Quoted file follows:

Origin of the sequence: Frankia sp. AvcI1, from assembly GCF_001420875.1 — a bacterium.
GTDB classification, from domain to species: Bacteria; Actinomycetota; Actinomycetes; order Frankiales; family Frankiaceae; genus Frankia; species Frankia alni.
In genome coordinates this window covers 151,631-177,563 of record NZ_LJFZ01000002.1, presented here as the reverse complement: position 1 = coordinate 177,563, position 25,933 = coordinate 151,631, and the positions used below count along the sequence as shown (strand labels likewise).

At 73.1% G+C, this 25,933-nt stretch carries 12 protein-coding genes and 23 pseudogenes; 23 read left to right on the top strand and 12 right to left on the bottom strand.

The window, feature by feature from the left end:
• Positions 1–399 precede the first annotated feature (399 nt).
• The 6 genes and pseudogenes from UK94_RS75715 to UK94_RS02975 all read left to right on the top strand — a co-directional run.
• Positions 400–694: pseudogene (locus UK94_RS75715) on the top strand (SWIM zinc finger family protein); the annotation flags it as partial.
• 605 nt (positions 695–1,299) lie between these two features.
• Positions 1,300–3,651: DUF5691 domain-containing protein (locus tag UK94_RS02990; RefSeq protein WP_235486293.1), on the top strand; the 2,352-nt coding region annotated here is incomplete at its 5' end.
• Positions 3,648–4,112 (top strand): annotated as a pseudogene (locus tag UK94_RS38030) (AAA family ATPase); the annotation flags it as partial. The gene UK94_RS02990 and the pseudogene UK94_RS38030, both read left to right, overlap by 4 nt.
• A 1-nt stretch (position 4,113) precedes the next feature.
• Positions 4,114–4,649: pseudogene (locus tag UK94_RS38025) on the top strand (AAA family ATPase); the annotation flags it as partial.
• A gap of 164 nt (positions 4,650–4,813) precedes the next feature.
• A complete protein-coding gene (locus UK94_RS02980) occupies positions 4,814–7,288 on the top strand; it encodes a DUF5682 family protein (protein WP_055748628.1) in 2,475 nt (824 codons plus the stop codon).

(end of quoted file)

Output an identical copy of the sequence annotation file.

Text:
Origin of the sequence: Frankia sp. AvcI1, from assembly GCF_001420875.1 — a bacterium.
GTDB classification, from domain to species: Bacteria; Actinomycetota; Actinomycetes; order Frankiales; family Frankiaceae; genus Frankia; species Frankia alni.
In genome coordinates this window covers 151,631-177,563 of record NZ_LJFZ01000002.1, presented here as the reverse complement: position 1 = coordinate 177,563, position 25,933 = coordinate 151,631, and the positions used below count along the sequence as shown (strand labels likewise).

At 73.1% G+C, this 25,933-nt stretch carries 12 protein-coding genes and 23 pseudogenes; 23 read left to right on the top strand and 12 right to left on the bottom strand.

The window, feature by feature from the left end:
• Positions 1–399 precede the first annotated feature (399 nt).
• The 6 genes and pseudogenes from UK94_RS75715 to UK94_RS02975 all read left to right on the top strand — a co-directional run.
• Positions 400–694: pseudogene (locus UK94_RS75715) on the top strand (SWIM zinc finger family protein); the annotation flags it as partial.
• 605 nt (positions 695–1,299) lie between these two features.
• Positions 1,300–3,651: DUF5691 domain-containing protein (locus tag UK94_RS02990; RefSeq protein WP_235486293.1), on the top strand; the 2,352-nt coding region annotated here is incomplete at its 5' end.
• Positions 3,648–4,112 (top strand): annotated as a pseudogene (locus tag UK94_RS38030) (AAA family ATPase); the annotation flags it as partial. The gene UK94_RS02990 and the pseudogene UK94_RS38030, both read left to right, overlap by 4 nt.
• A 1-nt stretch (position 4,113) precedes the next feature.
• Positions 4,114–4,649: pseudogene (locus tag UK94_RS38025) on the top strand (AAA family ATPase); the annotation flags it as partial.
• A gap of 164 nt (positions 4,650–4,813) precedes the next feature.
• A complete protein-coding gene (locus UK94_RS02980) occupies positions 4,814–7,288 on the top strand; it encodes a DUF5682 family protein (protein WP_055748628.1) in 2,475 nt (824 codons plus the stop codon).